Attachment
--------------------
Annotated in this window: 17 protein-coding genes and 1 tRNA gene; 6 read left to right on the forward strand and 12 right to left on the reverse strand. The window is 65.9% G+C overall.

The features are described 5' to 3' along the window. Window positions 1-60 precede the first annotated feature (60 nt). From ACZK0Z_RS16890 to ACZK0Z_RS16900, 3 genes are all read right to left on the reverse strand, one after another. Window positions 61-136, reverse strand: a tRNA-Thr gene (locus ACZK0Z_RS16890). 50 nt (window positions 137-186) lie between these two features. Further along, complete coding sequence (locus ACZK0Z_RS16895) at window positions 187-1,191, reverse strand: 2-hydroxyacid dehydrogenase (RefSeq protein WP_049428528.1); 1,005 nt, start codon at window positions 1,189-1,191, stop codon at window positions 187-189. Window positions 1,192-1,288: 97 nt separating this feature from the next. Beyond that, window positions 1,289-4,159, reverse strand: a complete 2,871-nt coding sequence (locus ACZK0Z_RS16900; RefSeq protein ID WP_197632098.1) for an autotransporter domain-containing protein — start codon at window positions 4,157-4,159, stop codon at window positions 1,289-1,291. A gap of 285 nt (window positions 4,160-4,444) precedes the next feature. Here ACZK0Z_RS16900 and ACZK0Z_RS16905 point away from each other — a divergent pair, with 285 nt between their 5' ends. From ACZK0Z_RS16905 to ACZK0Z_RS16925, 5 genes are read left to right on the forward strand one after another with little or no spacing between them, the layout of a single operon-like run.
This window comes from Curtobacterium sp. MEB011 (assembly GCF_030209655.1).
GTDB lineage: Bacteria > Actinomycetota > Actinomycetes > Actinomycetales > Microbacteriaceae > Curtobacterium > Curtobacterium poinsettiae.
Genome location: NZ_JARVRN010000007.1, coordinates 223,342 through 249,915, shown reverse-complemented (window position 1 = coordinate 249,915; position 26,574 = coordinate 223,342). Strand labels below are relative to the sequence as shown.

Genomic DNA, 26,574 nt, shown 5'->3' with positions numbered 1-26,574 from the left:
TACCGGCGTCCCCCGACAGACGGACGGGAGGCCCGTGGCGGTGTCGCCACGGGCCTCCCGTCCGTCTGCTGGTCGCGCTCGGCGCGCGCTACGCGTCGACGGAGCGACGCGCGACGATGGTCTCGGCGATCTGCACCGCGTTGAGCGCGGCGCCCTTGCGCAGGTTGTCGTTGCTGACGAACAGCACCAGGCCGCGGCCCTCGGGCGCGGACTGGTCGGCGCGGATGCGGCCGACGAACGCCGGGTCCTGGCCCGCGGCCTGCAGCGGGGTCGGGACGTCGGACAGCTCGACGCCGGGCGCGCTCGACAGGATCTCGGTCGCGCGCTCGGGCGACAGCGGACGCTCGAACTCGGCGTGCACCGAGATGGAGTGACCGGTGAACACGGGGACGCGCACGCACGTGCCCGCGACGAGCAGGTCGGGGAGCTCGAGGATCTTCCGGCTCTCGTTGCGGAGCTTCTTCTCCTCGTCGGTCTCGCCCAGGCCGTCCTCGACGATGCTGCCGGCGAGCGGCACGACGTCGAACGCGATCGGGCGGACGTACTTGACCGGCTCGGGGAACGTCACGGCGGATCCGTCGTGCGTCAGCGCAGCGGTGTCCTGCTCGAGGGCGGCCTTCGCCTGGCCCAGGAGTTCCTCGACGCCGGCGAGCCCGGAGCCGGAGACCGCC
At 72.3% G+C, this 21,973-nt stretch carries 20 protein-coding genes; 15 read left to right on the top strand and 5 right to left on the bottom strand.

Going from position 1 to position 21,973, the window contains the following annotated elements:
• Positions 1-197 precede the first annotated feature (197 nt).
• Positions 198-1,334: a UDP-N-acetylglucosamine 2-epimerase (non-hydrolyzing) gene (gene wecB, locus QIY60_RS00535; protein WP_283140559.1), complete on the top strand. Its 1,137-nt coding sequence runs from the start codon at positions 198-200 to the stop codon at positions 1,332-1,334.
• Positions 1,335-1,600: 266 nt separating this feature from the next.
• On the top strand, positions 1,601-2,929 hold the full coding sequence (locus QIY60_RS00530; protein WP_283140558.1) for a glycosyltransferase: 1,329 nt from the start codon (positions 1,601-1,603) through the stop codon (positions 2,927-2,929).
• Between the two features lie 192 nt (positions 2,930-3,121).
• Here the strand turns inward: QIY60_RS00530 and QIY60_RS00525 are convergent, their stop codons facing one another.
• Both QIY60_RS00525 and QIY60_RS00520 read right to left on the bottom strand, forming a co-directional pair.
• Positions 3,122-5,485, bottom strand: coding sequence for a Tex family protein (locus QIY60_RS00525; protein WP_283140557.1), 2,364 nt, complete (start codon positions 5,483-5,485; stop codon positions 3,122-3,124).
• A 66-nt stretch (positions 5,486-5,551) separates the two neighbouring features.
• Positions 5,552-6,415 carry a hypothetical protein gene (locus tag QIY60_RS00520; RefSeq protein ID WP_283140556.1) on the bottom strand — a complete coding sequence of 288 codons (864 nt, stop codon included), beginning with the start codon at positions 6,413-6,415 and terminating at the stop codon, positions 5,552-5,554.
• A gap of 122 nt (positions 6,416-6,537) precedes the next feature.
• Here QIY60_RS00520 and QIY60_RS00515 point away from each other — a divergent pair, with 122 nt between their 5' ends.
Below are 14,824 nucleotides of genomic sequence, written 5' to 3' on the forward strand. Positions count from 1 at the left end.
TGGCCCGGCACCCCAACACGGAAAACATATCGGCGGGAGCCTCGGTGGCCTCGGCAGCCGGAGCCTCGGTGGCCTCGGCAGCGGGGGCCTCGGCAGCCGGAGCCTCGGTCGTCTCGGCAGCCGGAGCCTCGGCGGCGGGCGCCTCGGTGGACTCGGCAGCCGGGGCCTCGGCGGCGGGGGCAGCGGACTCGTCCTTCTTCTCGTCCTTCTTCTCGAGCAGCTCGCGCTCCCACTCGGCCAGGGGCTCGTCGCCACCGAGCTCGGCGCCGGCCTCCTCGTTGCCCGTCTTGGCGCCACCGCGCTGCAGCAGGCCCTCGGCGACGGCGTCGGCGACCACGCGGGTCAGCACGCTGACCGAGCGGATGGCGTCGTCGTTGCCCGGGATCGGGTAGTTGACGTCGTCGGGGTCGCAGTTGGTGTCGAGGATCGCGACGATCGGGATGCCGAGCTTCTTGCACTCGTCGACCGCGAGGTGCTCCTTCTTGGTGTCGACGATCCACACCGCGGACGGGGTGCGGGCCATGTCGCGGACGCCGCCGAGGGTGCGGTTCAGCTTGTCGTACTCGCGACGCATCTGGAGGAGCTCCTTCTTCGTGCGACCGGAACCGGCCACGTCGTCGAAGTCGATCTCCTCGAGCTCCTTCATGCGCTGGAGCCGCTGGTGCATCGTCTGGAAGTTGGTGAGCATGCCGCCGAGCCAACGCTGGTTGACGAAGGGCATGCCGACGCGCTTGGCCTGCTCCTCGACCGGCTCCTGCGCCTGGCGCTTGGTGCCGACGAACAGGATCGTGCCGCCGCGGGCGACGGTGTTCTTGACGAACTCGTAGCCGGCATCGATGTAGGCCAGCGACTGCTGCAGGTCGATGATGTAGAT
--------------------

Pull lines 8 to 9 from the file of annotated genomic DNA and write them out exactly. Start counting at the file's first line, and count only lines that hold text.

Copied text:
At 72.3% G+C, this 21,973-nt stretch carries 20 protein-coding genes; 15 read left to right on the top strand and 5 right to left on the bottom strand.

Going from position 1 to position 21,973, the window contains the following annotated elements: